In less than a week’s time, eBay faces another boycott from its customers and store partners over fee hikes, changes to search listings and a growing number of rogue sellers.
But even before the protest kicks off, its organisers have serious doubts about whether their demands will be met.
“I don’t think eBay will back down,” says a spokesperson for the Campaign Of Rebuffed eBayers (CORE), a UK-based group which is promoting the strike. “They are a monopoly, and they know it.”
Starting on Thursday next week, CORE’s ‘Clean Up eBay’ protests centre around fee increases introduced by the auction giant in August, which impact its store partners’ cost of sales. They are also annoyed by the influx of Far Eastern ‘scam listings’ onto the site, reducing their visibility when buyers perform searches.
In a message released on Google Video this week, the group is calling for users – including buyers and sellers – to stop all activity until Monday 18th, and to report all ‘bad listings’ they see on the site. Having organised a smaller demonstration last month, they are also calling for CEO Meg Whitman to go.
“The protests are a reaction to eBay’s decision to dramatically increase the fees, while at the same time dramatically reducing shop visibility,” says the CORE spokesperson. “We wouldn’t be happy with one of those, but to have both is a real double whammy.”
Although eBay has played down the protests, they have struck a chord.
CORE claims its petition has attracted over 1,000 signatures, while buyers and sellers in the US and Australia are demonstrating against the web auction giant. It has also lost hundreds of store partners in both countries since the fee rises were introduced.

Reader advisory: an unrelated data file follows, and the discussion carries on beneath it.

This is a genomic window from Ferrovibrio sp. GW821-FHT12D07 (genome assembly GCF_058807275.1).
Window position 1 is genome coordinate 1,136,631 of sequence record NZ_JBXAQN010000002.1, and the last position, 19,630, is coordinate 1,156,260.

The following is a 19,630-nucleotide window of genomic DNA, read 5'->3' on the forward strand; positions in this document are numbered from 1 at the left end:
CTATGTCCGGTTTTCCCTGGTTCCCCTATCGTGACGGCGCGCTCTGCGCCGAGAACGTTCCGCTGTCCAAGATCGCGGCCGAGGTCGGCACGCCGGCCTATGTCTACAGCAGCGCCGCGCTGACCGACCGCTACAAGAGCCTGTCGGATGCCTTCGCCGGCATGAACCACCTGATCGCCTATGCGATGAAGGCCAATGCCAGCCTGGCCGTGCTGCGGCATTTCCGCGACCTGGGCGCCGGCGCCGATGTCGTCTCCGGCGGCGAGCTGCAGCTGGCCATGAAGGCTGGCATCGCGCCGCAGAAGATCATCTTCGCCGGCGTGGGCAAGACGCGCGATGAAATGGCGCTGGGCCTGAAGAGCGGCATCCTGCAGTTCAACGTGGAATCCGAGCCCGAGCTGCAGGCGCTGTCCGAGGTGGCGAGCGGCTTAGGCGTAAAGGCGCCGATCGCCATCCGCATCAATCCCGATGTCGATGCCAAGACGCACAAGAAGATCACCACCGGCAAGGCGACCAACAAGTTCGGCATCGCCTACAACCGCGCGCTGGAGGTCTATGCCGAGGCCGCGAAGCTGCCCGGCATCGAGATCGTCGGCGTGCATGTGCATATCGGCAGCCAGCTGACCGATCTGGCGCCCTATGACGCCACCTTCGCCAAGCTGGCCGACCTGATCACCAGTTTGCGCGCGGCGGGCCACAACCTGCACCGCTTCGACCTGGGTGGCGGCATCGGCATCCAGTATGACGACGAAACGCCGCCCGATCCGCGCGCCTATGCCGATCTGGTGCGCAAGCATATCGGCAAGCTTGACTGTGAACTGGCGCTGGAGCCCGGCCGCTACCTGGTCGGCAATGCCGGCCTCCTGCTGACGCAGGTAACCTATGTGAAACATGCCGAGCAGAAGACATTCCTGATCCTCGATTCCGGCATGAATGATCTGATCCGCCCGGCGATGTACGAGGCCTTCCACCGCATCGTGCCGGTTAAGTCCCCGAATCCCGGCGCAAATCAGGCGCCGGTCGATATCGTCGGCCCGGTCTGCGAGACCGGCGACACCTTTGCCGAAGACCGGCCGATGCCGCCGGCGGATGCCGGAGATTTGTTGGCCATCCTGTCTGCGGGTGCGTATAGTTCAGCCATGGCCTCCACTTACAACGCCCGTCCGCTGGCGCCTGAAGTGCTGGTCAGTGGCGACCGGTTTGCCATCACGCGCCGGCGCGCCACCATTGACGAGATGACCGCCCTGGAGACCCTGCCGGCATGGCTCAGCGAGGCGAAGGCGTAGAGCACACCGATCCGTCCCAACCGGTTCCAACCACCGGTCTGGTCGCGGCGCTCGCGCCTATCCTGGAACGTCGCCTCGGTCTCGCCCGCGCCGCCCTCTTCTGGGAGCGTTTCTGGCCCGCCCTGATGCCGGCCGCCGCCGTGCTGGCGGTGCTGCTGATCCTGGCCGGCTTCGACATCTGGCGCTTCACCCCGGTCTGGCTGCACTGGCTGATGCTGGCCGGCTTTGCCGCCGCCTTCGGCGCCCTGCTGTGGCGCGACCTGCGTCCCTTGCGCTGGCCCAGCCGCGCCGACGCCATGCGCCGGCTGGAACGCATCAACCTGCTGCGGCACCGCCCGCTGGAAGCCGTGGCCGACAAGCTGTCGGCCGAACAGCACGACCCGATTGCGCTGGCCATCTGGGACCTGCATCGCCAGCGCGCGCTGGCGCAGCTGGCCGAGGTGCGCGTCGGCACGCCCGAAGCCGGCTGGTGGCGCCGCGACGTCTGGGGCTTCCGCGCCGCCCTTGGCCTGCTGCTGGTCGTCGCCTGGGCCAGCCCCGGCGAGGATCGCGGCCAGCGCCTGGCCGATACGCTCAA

The CORE spokesperson says: “There have been a lot of shops that have been crippled. The larger sellers don’t really mind about the fee rises, but there have been a lot of members who have had to shut their shops down. We’ve had a lot of letters from buyers as well, who want eBay to clamp down on scammers.”
In the UK, though – where eBay has little noticeable competition – there doesn’t seem to be any kind of material exodus away from the firm.
According to listmystore.com, the total number of eBay shops in the UK and Ireland has actually gone up by almost 1,000 in the two and a half weeks since the fees were increased. By contrast, its North American stores have decreased, perhaps reflecting the greater number of alternative marketplaces.
Although the figures are by no means a concrete guide to selling activity, they “clearly show that there has been no significant shutting up of shops, which some predicted,” says Trevor Ginn, Head of Consulting at Auctioning4u, one of the top specialist eBay service providers in the UK.
eBay also seems to be happy to play down the fee increases’ impact. Speaking to Web User, a spokesman said: “The changes have made it easier for buyers to find items that they want to buy on the site. While it is too early to give conclusive feedback, many of our sellers have said they are experiencing better sales since we introduced the changes.”
He continued: “The previous boycott had no tangible affect on buying and selling activity: as far as we are aware, only a few dozen of nearly 70,000 business sellers on eBay.co.uk took part. The protestors are a small group who do not represent the majority of eBay sellers, most of whom understand and agree with the changes we introduced.”
Although the damage to eBay appears minimal so far, some of its rivals are in line to benefit. Amazon and Google are two. Ebid, eBay’s nearest UK rival, which also has other international sites, has also seen a jump in activity. Between 17 and 24 August – the week of the fee hikes – the firm says its number of auctions increased from 231,000 to 260,000, and they have continued to rise. The previous week, they increased by just over 5,000.
But those figures aren’t a patch on eBay’s – and despite the protestors’ creativity and annoyance, things aren’t likely to change.
According to protest group Power Sellers Unite, eBay has over 13.5m listings in the US, dwarfing its nearest rival Yahoo’s 1m. At the last count, it also had US$4m in cash – more than enough to stop any huge churn of users away to alternative marketplaces if a serious challenge was mounted.
In the UK, as Ginn told e-consultancy last month, the main competition is essentially over: “There are actually 300 online auction sites in the UK. However, combined, these get less than 1% of auction site traffic. Any threat to eBay will come from auction sites which focus on niche markets, or categories for which eBay does not cater.”